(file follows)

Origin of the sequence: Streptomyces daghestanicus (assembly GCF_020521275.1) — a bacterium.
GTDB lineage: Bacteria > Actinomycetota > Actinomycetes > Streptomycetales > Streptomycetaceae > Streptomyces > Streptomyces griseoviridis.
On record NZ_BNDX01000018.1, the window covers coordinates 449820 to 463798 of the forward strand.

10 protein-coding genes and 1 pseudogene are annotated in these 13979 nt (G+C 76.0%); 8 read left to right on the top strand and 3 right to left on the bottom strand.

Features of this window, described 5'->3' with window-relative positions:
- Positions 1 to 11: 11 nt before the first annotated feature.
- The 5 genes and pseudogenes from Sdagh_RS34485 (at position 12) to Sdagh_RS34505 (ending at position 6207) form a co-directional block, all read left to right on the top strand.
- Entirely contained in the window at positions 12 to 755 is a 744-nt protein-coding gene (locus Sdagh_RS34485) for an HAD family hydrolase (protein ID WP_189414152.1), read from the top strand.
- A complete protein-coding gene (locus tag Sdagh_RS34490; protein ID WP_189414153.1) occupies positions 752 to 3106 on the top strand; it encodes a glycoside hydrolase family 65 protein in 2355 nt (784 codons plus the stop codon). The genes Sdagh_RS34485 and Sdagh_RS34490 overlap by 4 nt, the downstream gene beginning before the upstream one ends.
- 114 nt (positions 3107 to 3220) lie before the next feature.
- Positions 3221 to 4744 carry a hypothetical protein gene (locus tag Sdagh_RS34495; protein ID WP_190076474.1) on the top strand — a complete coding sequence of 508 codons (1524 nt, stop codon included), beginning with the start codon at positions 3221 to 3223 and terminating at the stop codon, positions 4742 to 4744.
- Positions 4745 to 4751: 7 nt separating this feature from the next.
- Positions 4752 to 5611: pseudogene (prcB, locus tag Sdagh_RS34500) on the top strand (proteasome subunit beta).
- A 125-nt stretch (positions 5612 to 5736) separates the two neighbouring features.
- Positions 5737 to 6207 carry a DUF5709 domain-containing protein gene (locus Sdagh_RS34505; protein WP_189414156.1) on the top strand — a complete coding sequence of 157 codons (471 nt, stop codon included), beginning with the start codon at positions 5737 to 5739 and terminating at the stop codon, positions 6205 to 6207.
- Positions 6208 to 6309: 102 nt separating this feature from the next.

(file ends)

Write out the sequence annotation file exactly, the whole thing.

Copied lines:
Origin of the sequence: Streptomyces daghestanicus (assembly GCF_020521275.1) — a bacterium.
GTDB lineage: Bacteria > Actinomycetota > Actinomycetes > Streptomycetales > Streptomycetaceae > Streptomyces > Streptomyces griseoviridis.
On record NZ_BNDX01000018.1, the window covers coordinates 449820 to 463798 of the forward strand.

10 protein-coding genes and 1 pseudogene are annotated in these 13979 nt (G+C 76.0%); 8 read left to right on the top strand and 3 right to left on the bottom strand.

Features of this window, described 5'->3' with window-relative positions:
- Positions 1 to 11: 11 nt before the first annotated feature.
- The 5 genes and pseudogenes from Sdagh_RS34485 (at position 12) to Sdagh_RS34505 (ending at position 6207) form a co-directional block, all read left to right on the top strand.
- Entirely contained in the window at positions 12 to 755 is a 744-nt protein-coding gene (locus Sdagh_RS34485) for an HAD family hydrolase (protein ID WP_189414152.1), read from the top strand.
- A complete protein-coding gene (locus tag Sdagh_RS34490; protein ID WP_189414153.1) occupies positions 752 to 3106 on the top strand; it encodes a glycoside hydrolase family 65 protein in 2355 nt (784 codons plus the stop codon). The genes Sdagh_RS34485 and Sdagh_RS34490 overlap by 4 nt, the downstream gene beginning before the upstream one ends.
- 114 nt (positions 3107 to 3220) lie before the next feature.
- Positions 3221 to 4744 carry a hypothetical protein gene (locus tag Sdagh_RS34495; protein ID WP_190076474.1) on the top strand — a complete coding sequence of 508 codons (1524 nt, stop codon included), beginning with the start codon at positions 3221 to 3223 and terminating at the stop codon, positions 4742 to 4744.
- Positions 4745 to 4751: 7 nt separating this feature from the next.
- Positions 4752 to 5611: pseudogene (prcB, locus tag Sdagh_RS34500) on the top strand (proteasome subunit beta).
- A 125-nt stretch (positions 5612 to 5736) separates the two neighbouring features.
- Positions 5737 to 6207 carry a DUF5709 domain-containing protein gene (locus Sdagh_RS34505; protein WP_189414156.1) on the top strand — a complete coding sequence of 157 codons (471 nt, stop codon included), beginning with the start codon at positions 5737 to 5739 and terminating at the stop codon, positions 6205 to 6207.
- Positions 6208 to 6309: 102 nt separating this feature from the next.